Feb 172013

In my last post I mentioned that even the simplest scene can look photo-realistic if lit well, before going on to talk about really simple lighting methods that really don’t.  Obviously you have to start with the basics, but I was playing around with the code to see what could be done and I got it looking fairly nice.

Confession time – I was talking about polygonal rendering in my last post but the screenshots were actually from a ray-marching renderer (I’ll talk about it more on here one day), which is much easier to do realistic lighting with. But for the simple lighting examples the results are exactly the same.

The video show a method of doing soft shadows, where the softness correctly increases the further the pixel is from the occluder.  The sun size can be adjusted to change the degree of blurring.  After that there is some basic ambient occlusion (nothing fancy, just brute force to get it looking nice).  Finally there is some postprocessing – tone mapping, bloom, antialiasing and lens flare.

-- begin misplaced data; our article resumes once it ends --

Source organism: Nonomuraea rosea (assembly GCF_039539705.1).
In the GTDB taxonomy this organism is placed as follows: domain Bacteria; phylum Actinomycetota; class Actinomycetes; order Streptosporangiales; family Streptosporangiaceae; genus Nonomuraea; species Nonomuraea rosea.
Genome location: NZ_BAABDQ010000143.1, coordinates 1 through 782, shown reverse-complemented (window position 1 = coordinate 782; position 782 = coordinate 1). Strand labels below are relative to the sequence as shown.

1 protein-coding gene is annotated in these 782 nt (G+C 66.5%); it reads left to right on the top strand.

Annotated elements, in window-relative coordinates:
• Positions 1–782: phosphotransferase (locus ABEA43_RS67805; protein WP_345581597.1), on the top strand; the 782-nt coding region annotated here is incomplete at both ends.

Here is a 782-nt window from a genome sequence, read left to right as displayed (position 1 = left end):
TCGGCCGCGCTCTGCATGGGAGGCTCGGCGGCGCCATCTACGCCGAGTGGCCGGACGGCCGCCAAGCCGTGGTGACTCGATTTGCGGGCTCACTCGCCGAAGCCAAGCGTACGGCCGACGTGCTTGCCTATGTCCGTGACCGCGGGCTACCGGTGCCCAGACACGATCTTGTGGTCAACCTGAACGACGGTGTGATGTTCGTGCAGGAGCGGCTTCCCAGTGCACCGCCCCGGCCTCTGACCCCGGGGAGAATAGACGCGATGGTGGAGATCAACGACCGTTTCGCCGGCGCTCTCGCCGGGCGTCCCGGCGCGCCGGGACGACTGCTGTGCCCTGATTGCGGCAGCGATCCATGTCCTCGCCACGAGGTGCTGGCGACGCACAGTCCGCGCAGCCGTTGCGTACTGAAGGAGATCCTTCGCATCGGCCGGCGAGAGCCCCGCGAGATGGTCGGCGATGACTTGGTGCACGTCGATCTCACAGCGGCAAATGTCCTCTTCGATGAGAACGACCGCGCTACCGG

The video looks pretty terrible.  I suspect that the almost flat colours don’t compress well, hence all the banding.  When it’s running there aren’t any banding issues, as you can hopefully see in the screenshot.

In my next I’ll explain how the shadows works.

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